Quick! What are the four most frequently used words by B2B marketers?
Give up? Here's the answer:
"But I'm a B2B Marketer."
How many times have you heard that refrain? Inspired by a great marketing campaign, you come up with a way to adapt it to your B2B marketing mix -- except when you pitch the idea to your boss, a horse with blinders on, she objects: "But we're a B2B company -- that won't work for us!"
Marketing today requires creativity, and creativity requires creative stimuli. If you're trying to come up with new ways to do B2B marketing, but only follow B2B marketing examples, you'll find yourself stuck in the same old B2B rut.
In order to do remarkable work, you need to draw on a range of different media and marketing campaigns. This is particularly true of social media applications like Facebook. For example, here are five Facebook pages that aren't run by B2B companies, but that are still highly instructive to B2B marketers.
(>140,400 fans) -- Nick is a New York Times columnist. He posts his articles on his Facebook page, but instead of just posting the headline, he posts each with with a sentence or two providing some context. The effect is a more conversational, intimate page, with more engagement.
Share content, have opinions and give people a reason to be passionate about your page.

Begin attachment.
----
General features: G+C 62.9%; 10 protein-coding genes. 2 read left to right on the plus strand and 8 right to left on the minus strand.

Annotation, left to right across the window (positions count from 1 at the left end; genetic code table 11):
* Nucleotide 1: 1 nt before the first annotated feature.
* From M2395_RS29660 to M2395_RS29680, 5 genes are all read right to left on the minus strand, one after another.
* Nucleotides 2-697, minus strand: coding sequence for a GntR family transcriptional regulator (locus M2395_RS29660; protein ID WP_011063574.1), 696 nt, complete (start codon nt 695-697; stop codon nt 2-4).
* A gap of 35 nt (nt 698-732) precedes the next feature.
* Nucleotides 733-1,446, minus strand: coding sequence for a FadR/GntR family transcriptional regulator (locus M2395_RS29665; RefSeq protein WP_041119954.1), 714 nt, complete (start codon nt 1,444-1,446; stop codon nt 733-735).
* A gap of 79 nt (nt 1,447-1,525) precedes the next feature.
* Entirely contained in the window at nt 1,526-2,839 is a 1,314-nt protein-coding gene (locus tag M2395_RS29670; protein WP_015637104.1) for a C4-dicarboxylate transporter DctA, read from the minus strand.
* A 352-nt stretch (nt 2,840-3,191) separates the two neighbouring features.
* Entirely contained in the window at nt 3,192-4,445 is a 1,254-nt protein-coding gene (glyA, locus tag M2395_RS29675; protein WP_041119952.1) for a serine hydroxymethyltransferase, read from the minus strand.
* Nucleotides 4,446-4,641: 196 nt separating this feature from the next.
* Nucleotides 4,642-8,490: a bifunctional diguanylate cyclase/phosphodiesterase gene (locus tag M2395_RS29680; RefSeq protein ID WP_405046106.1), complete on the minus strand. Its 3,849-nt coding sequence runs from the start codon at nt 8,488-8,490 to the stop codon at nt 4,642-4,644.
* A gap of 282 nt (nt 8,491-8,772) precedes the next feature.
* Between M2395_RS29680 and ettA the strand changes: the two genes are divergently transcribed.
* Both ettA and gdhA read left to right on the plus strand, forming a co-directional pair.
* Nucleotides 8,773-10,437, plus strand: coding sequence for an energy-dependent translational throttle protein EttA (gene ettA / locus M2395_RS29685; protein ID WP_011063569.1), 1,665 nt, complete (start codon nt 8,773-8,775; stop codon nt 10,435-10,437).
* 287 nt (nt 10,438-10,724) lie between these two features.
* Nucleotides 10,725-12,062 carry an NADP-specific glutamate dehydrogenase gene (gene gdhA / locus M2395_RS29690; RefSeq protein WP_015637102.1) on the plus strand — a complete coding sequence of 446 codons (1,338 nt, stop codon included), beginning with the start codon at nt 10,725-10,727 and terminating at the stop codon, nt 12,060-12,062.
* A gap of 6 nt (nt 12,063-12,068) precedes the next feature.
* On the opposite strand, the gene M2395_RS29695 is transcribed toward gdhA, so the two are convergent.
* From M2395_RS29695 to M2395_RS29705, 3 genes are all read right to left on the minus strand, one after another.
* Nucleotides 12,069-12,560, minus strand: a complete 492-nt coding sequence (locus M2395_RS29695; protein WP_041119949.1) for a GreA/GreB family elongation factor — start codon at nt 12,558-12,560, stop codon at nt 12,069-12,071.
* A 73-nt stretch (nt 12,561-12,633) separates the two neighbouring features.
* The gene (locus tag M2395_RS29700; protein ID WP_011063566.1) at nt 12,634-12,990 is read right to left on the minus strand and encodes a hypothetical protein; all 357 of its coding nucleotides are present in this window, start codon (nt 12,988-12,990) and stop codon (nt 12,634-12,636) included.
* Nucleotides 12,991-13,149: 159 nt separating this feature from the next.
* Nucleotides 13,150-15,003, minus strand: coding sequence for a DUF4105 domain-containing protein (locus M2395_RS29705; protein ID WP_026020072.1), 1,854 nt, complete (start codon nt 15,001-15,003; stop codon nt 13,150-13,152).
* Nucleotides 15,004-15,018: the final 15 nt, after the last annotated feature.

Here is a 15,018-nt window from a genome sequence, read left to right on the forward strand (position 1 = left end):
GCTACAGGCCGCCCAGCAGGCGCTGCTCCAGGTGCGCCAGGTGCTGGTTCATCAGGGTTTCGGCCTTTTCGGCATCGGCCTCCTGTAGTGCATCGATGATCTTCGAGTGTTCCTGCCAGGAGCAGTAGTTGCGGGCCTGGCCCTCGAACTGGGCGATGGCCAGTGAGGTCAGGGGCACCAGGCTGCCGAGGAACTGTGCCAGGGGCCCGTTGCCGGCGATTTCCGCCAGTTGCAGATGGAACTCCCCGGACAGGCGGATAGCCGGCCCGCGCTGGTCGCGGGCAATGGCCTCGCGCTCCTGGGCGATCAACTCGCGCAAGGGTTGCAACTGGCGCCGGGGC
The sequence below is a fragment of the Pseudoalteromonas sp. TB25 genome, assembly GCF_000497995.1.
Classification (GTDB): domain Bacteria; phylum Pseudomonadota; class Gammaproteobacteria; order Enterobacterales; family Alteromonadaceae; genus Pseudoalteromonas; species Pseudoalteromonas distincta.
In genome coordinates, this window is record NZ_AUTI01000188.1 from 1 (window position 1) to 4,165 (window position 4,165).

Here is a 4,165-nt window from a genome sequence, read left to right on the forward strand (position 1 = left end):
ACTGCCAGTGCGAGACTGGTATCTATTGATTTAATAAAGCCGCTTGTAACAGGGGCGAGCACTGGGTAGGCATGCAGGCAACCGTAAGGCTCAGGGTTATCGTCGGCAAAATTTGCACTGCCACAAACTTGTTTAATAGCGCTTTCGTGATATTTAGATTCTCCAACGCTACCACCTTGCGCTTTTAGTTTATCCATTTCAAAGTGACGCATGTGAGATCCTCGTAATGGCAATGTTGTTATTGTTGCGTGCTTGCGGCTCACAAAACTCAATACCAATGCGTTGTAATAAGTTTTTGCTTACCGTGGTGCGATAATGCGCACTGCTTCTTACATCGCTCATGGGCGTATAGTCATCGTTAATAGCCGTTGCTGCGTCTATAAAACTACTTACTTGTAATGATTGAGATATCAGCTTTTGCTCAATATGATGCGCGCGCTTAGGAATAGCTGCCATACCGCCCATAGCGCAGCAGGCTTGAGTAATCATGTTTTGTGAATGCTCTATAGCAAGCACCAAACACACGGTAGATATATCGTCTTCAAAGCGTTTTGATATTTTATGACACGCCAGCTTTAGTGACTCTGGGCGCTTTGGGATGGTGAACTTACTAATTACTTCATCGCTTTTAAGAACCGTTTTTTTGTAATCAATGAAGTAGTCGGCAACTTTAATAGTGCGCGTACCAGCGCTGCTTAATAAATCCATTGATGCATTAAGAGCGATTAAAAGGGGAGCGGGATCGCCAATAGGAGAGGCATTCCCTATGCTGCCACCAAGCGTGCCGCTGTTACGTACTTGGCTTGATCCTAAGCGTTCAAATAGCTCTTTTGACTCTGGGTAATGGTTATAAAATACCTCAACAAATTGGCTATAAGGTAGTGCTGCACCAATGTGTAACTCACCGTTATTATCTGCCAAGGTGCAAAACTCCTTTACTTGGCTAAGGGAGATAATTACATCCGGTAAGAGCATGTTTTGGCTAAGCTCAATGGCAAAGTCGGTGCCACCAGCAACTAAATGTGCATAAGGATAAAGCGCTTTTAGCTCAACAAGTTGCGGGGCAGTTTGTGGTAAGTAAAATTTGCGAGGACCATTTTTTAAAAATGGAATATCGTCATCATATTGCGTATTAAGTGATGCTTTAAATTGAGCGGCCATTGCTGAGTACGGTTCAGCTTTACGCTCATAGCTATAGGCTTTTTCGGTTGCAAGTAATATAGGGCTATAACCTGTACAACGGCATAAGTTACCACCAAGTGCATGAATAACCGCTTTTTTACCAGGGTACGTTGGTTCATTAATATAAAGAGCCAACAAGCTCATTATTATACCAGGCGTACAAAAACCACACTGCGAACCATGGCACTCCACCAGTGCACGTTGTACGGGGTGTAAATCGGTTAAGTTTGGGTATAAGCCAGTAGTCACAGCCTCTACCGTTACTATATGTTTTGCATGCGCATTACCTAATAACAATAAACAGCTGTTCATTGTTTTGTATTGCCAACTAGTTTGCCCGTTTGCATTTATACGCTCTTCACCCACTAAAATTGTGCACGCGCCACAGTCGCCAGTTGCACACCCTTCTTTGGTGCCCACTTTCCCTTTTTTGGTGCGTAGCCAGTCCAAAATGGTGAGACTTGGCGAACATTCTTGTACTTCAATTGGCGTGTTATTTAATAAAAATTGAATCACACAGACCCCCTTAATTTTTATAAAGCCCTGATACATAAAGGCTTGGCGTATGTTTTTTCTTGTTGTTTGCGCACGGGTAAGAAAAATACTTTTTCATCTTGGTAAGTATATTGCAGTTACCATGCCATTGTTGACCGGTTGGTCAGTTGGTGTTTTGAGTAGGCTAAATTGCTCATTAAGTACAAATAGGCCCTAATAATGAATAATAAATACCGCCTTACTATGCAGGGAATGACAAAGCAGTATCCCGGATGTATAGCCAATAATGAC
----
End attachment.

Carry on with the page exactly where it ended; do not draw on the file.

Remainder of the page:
(>27,500 fans) -- ZipCar is an urban car-sharing service. They have a lot of fun with their page and experiment with different ways of engaging people. They put a particular emphasis on contests. They hold
new-car naming contests
, they had a contests to pick their holiday card and they've given away gift certificates.
Have fun. Experiment.
Boston Logan International Airport
(>1,200 fans) -- Logan is Boston's main airport. Among other things, the airport posts weather updates, delay information, security announcements and airline promotions. A handful of threads on the page have produced comments criticizing the airport management, but that's actually a good thing for the airport. They responded, and showed that instead of operating behind closed doors, they're trying to be transparent and engage with their customers.
Don't just run contests and share content. Use Facebook pages increase transparency and provide practical information, too.
All Things Jeep
(>2,300 fans) -- All Things Jeep is an online store for Jeep clothing, jewelry and all other things. It's a small business with a very active community of fans. Their page puts particular emphasis on photos. They have a fantastic fan photos section. They're also very active in the comments of the page. In fact, their engagement might be part of the reason the community is so willing to share photos.
Engage with your community, enable them to create content.
(>100,000 fans) -- Threadless is a community-powered online t-shirt store. Like many of the examples here, they have an active community on their page, where they share a lot of content. However, Threadless does more than the typical page -- it makes it possible for people to actually purchase shirts on their Facebook page, and share their purchase history.
Facebook is a robust, flexible platform. If you're having success, take it a step further.
What are the sources of your new B2B marketing ideas? What inspires you? Do you use exclusively B2B marketing examples, or do you look to a wider range of sources?